Today I’m over the moon  to be opening the blog tour for Rachel Abbott and her latest book And So It Begins. If you love a twisted psychological thriller then you need to buy this one immediately. Before I share my review here’s the book description……..

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Cleo knows she should be happy for her brother Mark. He’s managed to find someone new after the sudden death of his first wife – but something about Evie just doesn’t feel right…

When Evie starts having accidents at home, her friends grow concerned. Could Mark be causing her injuries? Called out to their cliff-top house one night, Sergeant Stephanie King finds two bodies entangled on blood-drenched sheets.

Where does murder begin? When the knife is raised to strike, or before, at the first thought of violence? As the accused stands trial, the jury is forced to consider – is there ever a proper defence for murder?

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There’s nothing more thrilling than reading a psychological thriller that is deliciously twisted, one that literally leaves your head in a spin, and a plot that’s big on the unpredictable And So It Begins by Rachel Abbott fits the bill perfectly. Evie Clarke meets Mark, a reclusive widower, and they soon become a couple. Mark starts to feel he has a future after the accidental death of his first wife. There’s only one fly in the ointment, and comes in the shape of Cleo, Mark’s overprotective sister, who is is mistrustful of Evie from the start. What first appears to be a fairly straightforward story of a marriage gone wrong soon ascends into something darker and far more disturbing. 

As the reader you are privy to details of the couples personal struggles, at times this made for a disquieting read, but you can’t help but read on in fascinated horror as Rachel Abbot reveals more details about the couple and Cleo’s past. Now normally I have to feel some connection to the characters to invest in their story, both Evie and Cleo had qualities that made them impossible to like, but if anything it actually made the story far more interesting as I only took them at face value. I do love an unreliable narrator and in this book you don’t get one but two! and so I  found myself constantly questioning their involvement and motives. There is an undercurrent of lies and deception throughout the book and it is not clear until the very end where the deceit lies.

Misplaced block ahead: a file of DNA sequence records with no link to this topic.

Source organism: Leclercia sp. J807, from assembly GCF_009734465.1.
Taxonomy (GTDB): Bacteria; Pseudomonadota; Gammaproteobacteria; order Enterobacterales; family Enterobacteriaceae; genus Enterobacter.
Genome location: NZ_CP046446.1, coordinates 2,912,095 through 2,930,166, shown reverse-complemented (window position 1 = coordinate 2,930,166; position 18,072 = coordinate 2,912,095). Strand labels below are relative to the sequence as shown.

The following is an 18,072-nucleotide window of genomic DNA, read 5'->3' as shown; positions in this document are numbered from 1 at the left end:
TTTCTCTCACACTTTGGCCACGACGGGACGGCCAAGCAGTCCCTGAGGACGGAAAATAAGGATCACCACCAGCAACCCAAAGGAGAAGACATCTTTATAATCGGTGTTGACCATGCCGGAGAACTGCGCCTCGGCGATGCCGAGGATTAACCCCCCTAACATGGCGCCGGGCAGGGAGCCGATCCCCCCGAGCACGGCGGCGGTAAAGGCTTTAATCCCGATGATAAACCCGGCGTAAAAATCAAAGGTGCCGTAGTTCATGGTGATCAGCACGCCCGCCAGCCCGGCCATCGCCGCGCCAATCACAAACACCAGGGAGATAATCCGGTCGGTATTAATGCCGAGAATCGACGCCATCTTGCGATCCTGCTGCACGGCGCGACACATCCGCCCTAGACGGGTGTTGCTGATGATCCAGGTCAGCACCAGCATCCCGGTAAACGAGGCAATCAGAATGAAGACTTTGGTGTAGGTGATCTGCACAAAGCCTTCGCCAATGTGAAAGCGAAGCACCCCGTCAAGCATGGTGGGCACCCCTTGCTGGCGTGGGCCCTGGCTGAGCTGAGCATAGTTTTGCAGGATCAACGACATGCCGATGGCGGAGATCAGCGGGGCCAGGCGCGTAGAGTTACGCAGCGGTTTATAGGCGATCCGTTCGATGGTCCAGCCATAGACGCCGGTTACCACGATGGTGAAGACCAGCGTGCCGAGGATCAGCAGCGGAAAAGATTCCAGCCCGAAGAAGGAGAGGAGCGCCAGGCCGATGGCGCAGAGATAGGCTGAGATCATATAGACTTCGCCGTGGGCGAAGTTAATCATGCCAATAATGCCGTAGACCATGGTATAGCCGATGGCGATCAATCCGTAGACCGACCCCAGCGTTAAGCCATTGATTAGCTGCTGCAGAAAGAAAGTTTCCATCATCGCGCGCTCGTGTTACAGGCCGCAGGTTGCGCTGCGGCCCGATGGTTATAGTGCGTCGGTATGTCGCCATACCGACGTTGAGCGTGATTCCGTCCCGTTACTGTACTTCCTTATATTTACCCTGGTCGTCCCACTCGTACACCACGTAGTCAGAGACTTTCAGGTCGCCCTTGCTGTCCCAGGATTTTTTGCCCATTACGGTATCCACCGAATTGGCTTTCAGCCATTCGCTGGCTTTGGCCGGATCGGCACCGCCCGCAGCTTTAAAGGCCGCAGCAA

I was surprised when I realised this novel was Part court room drama, but if anything this was the part of the book I enjoyed the most, as the author deftly reveals more details about the damaged characters within the book.  And So It Begins Is a book that is guaranteed to keep you guessing it’s not about the “who” as that’s revealed early on in the book it’s the complexities of the “why” that make this book such an exciting read. With themes of jealousy, violence, toxic family relationships, and damaged characters, it’s one of those books that holds surprises at every deviously twisted turn. I must mention I love the fact that author Rachel Abbott manages to maintain the element of surprise right up to the last page, making this novel a thrill a minute read. Highly recommended 

  • Print Length: 416 pages
  • Publisher: Wildfire (11 Oct. 2018)

Buying links:  Amazon UK 🇬🇧       Amazon US 🇺🇸

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Rachel Abbott’s debut thriller, Only the Innocent, was an international bestseller, reaching the number one position in the Amazon charts both in the UK and US. This was followed by the number one bestselling novels The Back Road, Sleep Tight, Stranger Child, Nowhere Child (a short novel based on the characters from Stranger Child), Kill Me Again and The Sixth Window. Her most recent novel, Come a Little Closer, is available from February 2018.

Rachel’s novels have now been translated into over 20 languages and her books have sold over 3 million copies in the English language.